Dr. Tishkoff studies genomic and phenotypic variation in ethnically diverse Africans. Her research combines field work, laboratory research, and computational methods to examine African population history and how genetic variation can affect a wide range of traits – for example, why humans have different susceptibility to disease, how they metabolize drugs, and how they adapt through evolution.
Dr. Tishkoff is a member of the National Academy of Sciences and a recipient of an NIH Pioneer Award, a David and Lucile Packard Career Award, a Burroughs/Wellcome Fund Career Award, an ASHG Curt Stern award, and a Penn Integrates Knowledge (PIK) endowed chair. She is a member of the Scientific Advisory Panel for the Packard Fellowships for Science and Engineering and the Board of Global Health at the National Academy of Sciences and is on the editorial boards at PLOS Genetics, Genome Research; G3 (Genes, Genomes, and Genetics);Cell.
Her research is supported by grants from the National Institutes of Health, the National Science Foundation, the Chan Zuckerberg Institute, and the American Diabetes Association.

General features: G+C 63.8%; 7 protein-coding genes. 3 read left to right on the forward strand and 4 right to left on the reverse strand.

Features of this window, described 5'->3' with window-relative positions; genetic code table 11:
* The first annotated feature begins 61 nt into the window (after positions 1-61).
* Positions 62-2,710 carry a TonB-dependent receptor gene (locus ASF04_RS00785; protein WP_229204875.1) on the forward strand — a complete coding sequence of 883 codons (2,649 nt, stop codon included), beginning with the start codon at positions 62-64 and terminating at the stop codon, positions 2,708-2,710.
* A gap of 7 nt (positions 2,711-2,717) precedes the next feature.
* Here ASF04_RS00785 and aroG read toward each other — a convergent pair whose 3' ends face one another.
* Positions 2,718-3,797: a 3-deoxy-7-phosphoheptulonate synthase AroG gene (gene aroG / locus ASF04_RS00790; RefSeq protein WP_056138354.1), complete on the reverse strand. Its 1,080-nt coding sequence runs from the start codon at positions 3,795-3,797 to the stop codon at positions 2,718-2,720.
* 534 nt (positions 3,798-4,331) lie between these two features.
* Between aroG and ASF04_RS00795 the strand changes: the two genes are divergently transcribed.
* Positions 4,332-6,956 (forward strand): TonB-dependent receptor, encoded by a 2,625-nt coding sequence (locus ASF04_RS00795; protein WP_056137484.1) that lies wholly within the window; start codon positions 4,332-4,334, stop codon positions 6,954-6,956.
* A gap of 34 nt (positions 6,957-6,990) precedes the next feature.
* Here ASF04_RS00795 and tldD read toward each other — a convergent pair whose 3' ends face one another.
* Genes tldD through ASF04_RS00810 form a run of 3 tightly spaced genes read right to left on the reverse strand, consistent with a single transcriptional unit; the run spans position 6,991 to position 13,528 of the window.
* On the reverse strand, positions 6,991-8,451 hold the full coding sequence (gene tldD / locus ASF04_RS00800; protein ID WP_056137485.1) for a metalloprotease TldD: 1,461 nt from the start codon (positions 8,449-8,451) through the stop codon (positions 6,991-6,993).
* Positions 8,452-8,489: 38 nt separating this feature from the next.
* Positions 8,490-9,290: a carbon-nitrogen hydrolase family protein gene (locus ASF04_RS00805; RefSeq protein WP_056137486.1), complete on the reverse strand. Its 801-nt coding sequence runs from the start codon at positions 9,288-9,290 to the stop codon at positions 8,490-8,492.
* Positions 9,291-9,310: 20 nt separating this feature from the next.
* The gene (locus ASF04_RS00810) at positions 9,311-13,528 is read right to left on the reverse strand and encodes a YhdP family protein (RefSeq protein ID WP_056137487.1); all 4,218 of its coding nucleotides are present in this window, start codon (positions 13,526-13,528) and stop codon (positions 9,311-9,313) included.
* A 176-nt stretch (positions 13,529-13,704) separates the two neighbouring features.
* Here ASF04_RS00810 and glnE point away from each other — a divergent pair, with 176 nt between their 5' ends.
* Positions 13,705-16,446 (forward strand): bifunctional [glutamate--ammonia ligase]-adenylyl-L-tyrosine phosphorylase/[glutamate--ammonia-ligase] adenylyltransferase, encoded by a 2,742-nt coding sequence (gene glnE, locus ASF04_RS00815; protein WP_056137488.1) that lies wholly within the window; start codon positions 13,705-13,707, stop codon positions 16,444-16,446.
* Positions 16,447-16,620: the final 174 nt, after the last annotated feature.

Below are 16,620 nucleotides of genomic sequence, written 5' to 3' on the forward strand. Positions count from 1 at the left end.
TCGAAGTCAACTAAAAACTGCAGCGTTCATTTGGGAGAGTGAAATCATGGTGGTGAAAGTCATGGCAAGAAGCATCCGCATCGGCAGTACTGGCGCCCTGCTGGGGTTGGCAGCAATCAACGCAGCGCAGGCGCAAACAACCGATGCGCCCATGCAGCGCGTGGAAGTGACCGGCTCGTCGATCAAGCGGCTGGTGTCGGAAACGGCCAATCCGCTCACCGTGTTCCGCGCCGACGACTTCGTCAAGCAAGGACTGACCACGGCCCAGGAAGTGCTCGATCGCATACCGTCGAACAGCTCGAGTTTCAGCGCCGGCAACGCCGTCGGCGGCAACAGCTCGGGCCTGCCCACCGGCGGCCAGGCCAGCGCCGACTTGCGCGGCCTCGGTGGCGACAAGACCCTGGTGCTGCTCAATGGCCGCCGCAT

Africa is the ancestral homeland of all modern human populations within the past 300,000 years. It is also a region of tremendous cultural, linguistic, climatic, phenotypic and genetic diversity. Despite the important role that African populations have played in human history, they remain one of the most underrepresented groups in human genomics studies. A comprehensive knowledge of patterns of variation in African genomes is critical for a deeper understanding of human evolutionary history and the identification of functionally important genetic variation that plays a role in both normal variation and disease risk. Here I will describe our studies of genomic variation in ethnically and geographically diverse Africans in order to reconstruct human evolutionary history and identify candidate genes that play a role in adaptation to infectious disease, diet, high altitude, stature, and skin color. I will highlight recent research integrating data from a genome wide association study of skin pigmentation in Africans and scans of natural selection from whole genome sequencing. Combining high-throughput reporter assays, Hi-C, CRISPR-based editing, and melanin content assays, we identified novel regulatory variants that impact melanin levels in vitro and modulate human skin color variation. Additionally, we identified a novel gene regulating pigmentation by impacting genes involved in oxidative phosphorylation and melanogenesis. These results provide insights into the mechanisms underlying human skin color diversity and adaptive evolution.